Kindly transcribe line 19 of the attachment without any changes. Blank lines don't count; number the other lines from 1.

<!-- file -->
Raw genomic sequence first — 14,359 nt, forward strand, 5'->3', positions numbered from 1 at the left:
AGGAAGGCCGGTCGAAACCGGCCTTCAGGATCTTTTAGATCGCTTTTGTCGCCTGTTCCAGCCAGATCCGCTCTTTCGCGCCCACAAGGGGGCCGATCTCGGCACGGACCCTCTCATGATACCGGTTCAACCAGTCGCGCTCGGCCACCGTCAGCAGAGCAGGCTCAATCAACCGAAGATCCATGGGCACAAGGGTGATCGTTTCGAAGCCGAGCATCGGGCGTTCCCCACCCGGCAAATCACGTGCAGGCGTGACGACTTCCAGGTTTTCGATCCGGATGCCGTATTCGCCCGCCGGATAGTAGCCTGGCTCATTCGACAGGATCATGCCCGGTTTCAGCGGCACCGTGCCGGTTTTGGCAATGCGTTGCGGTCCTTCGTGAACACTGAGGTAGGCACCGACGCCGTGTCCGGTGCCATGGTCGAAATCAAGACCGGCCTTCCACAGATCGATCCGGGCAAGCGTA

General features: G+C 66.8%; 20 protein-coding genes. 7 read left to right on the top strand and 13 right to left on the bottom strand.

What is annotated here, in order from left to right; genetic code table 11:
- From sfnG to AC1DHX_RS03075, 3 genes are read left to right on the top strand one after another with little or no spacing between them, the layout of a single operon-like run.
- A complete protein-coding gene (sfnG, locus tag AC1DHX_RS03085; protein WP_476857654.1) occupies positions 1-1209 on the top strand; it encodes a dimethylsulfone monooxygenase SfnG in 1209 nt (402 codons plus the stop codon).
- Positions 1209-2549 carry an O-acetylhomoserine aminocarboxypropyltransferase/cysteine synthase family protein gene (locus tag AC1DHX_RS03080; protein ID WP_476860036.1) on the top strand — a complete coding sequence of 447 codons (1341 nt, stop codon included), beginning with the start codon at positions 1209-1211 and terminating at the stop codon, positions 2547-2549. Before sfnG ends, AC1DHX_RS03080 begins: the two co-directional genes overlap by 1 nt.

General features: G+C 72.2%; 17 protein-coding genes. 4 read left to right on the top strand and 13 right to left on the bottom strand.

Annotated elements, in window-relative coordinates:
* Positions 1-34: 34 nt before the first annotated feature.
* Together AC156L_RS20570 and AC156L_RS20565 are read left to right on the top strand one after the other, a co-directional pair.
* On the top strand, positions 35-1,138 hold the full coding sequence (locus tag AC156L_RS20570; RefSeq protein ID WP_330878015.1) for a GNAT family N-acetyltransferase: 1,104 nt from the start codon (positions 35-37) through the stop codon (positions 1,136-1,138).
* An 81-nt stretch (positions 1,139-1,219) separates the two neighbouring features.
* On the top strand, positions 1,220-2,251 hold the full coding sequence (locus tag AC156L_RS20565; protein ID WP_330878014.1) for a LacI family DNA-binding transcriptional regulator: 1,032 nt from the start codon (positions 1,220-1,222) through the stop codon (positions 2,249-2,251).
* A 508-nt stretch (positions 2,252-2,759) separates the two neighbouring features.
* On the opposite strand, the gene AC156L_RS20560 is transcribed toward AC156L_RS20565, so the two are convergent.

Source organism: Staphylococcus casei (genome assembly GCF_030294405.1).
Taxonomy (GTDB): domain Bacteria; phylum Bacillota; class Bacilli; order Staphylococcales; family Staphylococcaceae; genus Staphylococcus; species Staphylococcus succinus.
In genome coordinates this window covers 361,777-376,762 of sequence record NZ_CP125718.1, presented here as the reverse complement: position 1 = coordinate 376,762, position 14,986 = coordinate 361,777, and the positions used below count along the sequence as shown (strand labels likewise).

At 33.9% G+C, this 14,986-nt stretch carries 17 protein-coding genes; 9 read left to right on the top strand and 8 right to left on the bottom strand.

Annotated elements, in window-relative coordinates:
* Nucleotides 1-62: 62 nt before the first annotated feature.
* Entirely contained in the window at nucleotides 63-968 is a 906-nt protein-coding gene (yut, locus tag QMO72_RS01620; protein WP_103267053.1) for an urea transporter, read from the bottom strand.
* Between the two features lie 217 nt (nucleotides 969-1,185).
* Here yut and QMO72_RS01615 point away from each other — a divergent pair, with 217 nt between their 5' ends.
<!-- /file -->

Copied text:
In genome coordinates this window covers 361,777-376,762 of sequence record NZ_CP125718.1, presented here as the reverse complement: position 1 = coordinate 376,762, position 14,986 = coordinate 361,777, and the positions used below count along the sequence as shown (strand labels likewise).